With up to 300 million users, Kik has become quite a popular app among young people in North America. Yet, after an ICO, which brought the Canadian company around $ 100 million in 2017, everything changed. The US Securities and Exchange Commission sued the company because the ICO was carried out without proper registration and its cryptocurrency Kin should have been classified as a type of a bond.
Now Kik CEO Ted Livingston pulls the emergency brake. In a blog post , he confirms that the Kik app will be shut down and the team is being reduced from currently more than 100 to 19 people. After 18 months of “working” (a lawsuit) with the SEC, the company seems to not see any other solution but to radically cut its costs. They want to continue the fight against the probability of KIN being classified as security as this would contradict the philosophy of the project. The Canadian company can only afford the process costs through drastic savings.
“Becoming a security would kill the usability of any cryptocurrency and set a dangerous precedent for the industry. So with the SEC working to characterize almost all cryptocurrencies as securities we made the decision to step forward and fight,” writes Livingston. People familiar with the matter have pointed out the September 27th as the due date after which the messaging app should no longer be available. In addition, about 70 affected employees are going to another cryptocurrency company.
Kin tokens should continue to live
While the messaging app enters the digital Nirvana, Livingston wants to continue working on the cryptocurrency Kin with the remaining small team. In his opinion, Kin is the most widely used cryptocurrency among consumers worldwide.
Kin was started with the idea to allow its users to grow and monetize their digital communities. Kin enables the free and instant transfer of value between users, no matter how small the amount, letting them give and receive more than a “like”.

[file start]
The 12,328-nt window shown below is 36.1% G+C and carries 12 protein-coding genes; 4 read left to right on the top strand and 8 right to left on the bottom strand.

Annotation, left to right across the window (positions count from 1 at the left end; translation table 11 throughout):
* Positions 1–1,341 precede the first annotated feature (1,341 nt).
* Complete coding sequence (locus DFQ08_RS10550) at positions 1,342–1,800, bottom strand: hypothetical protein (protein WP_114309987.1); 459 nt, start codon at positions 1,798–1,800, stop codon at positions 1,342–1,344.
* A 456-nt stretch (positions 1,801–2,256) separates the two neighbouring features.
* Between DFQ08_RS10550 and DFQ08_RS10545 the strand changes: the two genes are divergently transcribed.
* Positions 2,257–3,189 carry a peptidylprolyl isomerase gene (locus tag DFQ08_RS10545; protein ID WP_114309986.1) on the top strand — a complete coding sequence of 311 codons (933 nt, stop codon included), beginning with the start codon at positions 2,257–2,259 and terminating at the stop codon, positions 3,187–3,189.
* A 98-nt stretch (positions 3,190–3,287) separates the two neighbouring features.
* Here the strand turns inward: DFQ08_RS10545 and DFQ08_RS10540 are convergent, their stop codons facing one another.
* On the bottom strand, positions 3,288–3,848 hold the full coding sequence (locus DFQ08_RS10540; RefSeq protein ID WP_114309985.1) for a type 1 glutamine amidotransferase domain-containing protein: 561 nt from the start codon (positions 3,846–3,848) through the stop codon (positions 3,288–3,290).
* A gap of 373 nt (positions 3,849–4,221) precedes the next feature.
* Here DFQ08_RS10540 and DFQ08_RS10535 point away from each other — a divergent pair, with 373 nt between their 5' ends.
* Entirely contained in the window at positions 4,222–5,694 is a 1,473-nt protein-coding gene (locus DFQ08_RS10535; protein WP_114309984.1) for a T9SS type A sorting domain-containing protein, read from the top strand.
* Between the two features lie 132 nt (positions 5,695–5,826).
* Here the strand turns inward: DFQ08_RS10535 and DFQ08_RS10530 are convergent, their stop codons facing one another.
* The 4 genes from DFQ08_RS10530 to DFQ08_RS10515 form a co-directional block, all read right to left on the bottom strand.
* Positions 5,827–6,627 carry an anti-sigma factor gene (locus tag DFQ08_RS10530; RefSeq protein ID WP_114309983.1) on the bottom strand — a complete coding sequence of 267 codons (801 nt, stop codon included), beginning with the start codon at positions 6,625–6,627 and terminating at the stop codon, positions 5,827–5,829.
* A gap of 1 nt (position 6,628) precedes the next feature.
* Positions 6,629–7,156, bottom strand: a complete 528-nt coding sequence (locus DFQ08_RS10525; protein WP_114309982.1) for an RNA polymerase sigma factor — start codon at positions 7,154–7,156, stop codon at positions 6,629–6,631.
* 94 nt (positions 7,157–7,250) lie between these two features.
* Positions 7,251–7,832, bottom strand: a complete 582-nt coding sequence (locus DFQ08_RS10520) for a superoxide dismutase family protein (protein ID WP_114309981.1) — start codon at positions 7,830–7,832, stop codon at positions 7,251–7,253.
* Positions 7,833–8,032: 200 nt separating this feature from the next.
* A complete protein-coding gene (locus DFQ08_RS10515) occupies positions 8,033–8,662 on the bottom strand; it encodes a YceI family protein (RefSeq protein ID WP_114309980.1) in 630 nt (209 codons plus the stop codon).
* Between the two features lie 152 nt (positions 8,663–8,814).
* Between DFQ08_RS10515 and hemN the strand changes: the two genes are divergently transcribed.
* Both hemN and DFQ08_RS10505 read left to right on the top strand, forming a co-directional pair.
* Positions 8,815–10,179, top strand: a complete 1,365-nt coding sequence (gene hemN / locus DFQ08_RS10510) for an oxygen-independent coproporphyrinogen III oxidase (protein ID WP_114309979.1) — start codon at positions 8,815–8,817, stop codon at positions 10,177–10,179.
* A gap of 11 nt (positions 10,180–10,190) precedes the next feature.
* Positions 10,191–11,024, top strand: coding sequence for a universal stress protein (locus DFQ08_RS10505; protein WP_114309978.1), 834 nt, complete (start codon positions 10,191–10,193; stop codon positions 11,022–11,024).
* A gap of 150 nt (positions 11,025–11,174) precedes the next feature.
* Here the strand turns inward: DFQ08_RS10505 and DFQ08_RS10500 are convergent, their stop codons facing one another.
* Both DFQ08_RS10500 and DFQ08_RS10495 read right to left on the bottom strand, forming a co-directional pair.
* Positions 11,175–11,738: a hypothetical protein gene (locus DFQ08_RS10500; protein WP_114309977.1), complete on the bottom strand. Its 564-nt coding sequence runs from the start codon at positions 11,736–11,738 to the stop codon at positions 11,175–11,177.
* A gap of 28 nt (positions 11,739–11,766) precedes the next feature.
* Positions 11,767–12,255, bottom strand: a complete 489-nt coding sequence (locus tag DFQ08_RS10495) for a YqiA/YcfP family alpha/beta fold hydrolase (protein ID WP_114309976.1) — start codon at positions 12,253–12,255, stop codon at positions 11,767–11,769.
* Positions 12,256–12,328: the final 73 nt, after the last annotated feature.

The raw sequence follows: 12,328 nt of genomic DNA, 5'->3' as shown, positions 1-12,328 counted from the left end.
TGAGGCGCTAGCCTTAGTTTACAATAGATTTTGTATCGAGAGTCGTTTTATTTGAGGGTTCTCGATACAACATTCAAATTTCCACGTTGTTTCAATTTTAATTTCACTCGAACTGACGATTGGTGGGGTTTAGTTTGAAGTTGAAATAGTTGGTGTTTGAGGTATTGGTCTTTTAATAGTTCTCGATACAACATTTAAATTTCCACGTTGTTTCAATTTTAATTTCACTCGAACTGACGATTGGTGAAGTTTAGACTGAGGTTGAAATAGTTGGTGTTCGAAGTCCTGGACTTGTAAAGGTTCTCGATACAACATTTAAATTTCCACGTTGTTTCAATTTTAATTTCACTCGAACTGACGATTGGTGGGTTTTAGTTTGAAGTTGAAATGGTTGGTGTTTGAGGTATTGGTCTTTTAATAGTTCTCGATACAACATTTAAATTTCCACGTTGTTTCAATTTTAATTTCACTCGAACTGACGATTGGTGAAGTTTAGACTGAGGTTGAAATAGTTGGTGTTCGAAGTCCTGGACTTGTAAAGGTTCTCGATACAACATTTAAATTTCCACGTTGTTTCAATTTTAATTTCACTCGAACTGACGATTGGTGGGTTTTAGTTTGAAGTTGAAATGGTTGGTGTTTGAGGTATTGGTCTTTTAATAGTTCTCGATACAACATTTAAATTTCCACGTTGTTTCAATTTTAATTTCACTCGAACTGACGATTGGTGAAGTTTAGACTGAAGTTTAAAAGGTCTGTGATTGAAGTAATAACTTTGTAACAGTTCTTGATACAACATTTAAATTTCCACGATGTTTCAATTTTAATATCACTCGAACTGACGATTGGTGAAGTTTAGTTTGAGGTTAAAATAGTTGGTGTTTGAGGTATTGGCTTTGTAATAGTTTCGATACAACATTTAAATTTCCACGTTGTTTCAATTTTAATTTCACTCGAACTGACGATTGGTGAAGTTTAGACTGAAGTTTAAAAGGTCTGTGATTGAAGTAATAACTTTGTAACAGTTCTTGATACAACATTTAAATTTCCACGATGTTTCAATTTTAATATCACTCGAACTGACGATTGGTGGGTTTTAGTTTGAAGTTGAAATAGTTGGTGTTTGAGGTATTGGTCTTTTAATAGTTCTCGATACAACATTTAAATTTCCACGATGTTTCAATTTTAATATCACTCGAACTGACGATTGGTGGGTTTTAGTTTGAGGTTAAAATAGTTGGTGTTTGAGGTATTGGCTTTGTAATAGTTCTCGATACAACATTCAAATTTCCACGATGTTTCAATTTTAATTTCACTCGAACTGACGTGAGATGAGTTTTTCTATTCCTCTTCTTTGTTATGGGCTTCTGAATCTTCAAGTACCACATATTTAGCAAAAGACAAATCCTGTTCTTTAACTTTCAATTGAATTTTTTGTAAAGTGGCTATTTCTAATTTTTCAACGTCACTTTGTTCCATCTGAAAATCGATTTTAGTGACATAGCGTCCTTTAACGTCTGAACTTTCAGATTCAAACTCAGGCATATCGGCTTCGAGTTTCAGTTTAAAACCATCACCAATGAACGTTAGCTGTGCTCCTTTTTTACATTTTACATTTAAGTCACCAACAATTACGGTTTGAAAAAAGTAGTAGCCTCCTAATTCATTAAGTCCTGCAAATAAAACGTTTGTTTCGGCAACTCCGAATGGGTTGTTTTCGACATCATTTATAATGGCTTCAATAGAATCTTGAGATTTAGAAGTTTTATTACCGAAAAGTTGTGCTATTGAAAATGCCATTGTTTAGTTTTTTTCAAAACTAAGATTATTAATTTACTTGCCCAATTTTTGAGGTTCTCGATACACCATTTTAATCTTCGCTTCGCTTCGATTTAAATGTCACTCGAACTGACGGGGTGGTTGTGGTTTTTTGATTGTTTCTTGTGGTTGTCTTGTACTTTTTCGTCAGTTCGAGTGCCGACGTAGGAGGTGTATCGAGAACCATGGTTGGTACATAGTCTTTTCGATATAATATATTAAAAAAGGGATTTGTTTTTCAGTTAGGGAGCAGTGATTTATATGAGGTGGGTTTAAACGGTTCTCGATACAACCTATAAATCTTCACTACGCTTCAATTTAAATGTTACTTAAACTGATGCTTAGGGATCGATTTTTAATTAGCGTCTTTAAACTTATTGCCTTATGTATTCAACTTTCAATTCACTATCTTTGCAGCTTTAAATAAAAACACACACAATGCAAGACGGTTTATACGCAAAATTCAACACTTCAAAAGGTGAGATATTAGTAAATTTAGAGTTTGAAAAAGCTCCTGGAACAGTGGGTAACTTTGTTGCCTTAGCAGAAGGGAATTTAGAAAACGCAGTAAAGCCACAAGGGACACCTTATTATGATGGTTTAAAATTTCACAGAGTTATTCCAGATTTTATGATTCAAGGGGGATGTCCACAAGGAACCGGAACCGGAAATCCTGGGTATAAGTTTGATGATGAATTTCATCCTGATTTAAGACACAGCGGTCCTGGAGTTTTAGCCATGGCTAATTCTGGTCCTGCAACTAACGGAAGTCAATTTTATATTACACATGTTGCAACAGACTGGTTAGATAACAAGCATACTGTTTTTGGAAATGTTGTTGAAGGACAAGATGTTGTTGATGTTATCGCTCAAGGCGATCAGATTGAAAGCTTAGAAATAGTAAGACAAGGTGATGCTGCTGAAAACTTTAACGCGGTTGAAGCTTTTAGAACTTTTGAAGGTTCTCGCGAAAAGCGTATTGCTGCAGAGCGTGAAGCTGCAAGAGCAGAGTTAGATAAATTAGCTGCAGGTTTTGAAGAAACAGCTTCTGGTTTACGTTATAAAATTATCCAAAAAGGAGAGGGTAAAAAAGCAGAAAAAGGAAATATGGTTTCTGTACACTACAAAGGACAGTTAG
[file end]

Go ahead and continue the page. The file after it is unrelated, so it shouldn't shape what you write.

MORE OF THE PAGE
With the end for Kik, the usage will sink though. Still, the team wants to keep working to make Kin Blockchain. The aim is to further expand the decentralized infrastructure of Blockchain, which currently has dozens of independent companies. “Today most cryptocurrencies rely on speculative demand from exchanges to fuel their crypto business models. But Kin isn’t available on most exchanges, so we can’t rely on speculative demand. Instead, we need to become the first project that creates real demand by getting people to buy Kin to use it. […]Kin has over 2,000,000 monthly active earners, and 600,000 monthly active spenders,” writes the CEO.
The legal issues of Kik and the Kin token are another warning also for other messaging apps that rely on cryptocurrencies. Similarly, Facebook and its partners for the Libra project, which is expected to be backed mainly by the integration with Messenger and WhatsApp, received considerable political resistance.